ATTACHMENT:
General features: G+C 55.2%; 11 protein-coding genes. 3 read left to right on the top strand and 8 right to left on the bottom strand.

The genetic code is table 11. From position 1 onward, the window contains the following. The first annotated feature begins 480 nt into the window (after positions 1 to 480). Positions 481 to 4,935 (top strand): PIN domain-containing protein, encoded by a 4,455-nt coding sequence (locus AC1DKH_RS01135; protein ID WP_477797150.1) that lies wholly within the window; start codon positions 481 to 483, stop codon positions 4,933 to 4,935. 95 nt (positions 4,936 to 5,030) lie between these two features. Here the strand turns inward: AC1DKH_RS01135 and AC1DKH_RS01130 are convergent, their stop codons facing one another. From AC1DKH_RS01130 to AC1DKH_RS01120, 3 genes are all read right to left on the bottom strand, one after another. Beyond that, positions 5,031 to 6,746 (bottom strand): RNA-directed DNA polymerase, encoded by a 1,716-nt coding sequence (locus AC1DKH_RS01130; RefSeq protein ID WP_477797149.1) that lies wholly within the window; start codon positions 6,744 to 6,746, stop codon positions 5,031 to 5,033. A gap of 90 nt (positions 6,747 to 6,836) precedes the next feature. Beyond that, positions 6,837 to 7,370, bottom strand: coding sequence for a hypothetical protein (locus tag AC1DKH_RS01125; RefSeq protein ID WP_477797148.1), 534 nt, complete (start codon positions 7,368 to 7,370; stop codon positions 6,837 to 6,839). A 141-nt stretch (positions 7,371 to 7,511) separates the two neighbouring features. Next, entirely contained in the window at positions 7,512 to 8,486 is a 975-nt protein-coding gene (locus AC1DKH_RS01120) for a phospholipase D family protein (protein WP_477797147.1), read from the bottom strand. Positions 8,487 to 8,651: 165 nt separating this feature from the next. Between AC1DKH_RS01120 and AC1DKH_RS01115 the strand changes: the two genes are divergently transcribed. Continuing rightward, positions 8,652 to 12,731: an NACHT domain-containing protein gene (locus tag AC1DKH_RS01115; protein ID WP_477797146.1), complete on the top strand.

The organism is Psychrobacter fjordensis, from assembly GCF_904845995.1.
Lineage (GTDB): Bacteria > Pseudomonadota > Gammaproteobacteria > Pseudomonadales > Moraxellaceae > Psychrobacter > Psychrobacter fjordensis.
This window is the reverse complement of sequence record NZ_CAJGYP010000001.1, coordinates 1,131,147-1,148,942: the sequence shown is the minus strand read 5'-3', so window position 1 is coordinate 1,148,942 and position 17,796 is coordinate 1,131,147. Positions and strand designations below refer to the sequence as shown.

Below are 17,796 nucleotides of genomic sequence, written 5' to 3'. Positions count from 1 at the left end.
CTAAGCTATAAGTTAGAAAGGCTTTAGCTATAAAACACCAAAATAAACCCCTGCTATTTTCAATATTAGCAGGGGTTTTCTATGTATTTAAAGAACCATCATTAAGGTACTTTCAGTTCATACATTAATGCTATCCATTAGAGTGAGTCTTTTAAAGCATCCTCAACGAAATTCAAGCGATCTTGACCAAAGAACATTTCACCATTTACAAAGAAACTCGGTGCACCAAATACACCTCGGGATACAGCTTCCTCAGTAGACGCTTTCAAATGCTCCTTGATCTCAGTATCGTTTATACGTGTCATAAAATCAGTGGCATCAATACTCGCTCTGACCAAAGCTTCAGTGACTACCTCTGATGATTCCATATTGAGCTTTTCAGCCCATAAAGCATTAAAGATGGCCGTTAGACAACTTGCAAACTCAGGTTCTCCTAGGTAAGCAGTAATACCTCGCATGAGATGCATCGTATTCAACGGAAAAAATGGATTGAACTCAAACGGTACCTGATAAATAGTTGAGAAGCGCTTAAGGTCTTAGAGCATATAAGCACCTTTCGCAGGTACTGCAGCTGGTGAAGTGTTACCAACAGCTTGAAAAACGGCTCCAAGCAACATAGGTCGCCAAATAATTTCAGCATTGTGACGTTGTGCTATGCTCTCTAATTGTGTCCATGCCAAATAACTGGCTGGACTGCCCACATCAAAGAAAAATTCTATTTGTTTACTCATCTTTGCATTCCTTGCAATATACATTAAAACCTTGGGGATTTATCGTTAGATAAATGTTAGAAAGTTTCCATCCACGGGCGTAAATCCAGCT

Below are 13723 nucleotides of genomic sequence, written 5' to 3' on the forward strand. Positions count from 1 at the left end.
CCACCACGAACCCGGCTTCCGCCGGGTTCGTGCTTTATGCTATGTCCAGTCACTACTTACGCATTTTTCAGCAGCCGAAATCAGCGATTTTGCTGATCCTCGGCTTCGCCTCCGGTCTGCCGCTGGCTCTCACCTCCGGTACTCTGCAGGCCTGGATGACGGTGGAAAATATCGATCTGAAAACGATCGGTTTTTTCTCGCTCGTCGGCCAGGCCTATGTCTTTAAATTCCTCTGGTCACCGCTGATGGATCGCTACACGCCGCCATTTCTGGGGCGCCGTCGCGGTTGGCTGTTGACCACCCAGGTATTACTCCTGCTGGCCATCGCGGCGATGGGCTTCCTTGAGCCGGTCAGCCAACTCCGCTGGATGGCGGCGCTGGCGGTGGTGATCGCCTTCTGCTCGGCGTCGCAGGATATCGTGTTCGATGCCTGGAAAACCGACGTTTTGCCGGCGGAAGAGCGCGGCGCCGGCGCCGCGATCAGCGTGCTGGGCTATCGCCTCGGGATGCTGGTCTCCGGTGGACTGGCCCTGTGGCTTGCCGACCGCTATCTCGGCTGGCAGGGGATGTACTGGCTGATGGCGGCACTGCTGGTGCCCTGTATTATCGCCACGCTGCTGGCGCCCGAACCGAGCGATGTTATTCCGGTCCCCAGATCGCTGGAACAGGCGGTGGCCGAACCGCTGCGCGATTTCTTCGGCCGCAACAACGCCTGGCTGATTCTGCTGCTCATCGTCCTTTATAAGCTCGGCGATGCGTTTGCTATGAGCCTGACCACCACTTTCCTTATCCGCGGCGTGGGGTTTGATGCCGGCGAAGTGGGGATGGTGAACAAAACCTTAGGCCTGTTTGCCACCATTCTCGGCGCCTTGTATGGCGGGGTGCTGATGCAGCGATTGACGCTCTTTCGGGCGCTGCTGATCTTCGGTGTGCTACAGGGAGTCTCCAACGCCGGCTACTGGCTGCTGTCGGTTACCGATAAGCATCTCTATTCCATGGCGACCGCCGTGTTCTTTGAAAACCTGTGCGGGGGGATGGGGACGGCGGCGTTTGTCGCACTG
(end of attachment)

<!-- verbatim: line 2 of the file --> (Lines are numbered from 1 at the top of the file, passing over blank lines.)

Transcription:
The genetic code is table 11. From position 1 onward, the window contains the following. The first annotated feature begins 480 nt into the window (after positions 1 to 480). Positions 481 to 4,935 (top strand): PIN domain-containing protein, encoded by a 4,455-nt coding sequence (locus AC1DKH_RS01135; protein ID WP_477797150.1) that lies wholly within the window; start codon positions 481 to 483, stop codon positions 4,933 to 4,935. 95 nt (positions 4,936 to 5,030) lie between these two features. Here the strand turns inward: AC1DKH_RS01135 and AC1DKH_RS01130 are convergent, their stop codons facing one another. From AC1DKH_RS01130 to AC1DKH_RS01120, 3 genes are all read right to left on the bottom strand, one after another. Beyond that, positions 5,031 to 6,746 (bottom strand): RNA-directed DNA polymerase, encoded by a 1,716-nt coding sequence (locus AC1DKH_RS01130; RefSeq protein ID WP_477797149.1) that lies wholly within the window; start codon positions 6,744 to 6,746, stop codon positions 5,031 to 5,033. A gap of 90 nt (positions 6,747 to 6,836) precedes the next feature. Beyond that, positions 6,837 to 7,370, bottom strand: coding sequence for a hypothetical protein (locus tag AC1DKH_RS01125; RefSeq protein ID WP_477797148.1), 534 nt, complete (start codon positions 7,368 to 7,370; stop codon positions 6,837 to 6,839). A 141-nt stretch (positions 7,371 to 7,511) separates the two neighbouring features. Next, entirely contained in the window at positions 7,512 to 8,486 is a 975-nt protein-coding gene (locus AC1DKH_RS01120) for a phospholipase D family protein (protein WP_477797147.1), read from the bottom strand. Positions 8,487 to 8,651: 165 nt separating this feature from the next. Between AC1DKH_RS01120 and AC1DKH_RS01115 the strand changes: the two genes are divergently transcribed. Continuing rightward, positions 8,652 to 12,731: an NACHT domain-containing protein gene (locus tag AC1DKH_RS01115; protein ID WP_477797146.1), complete on the top strand.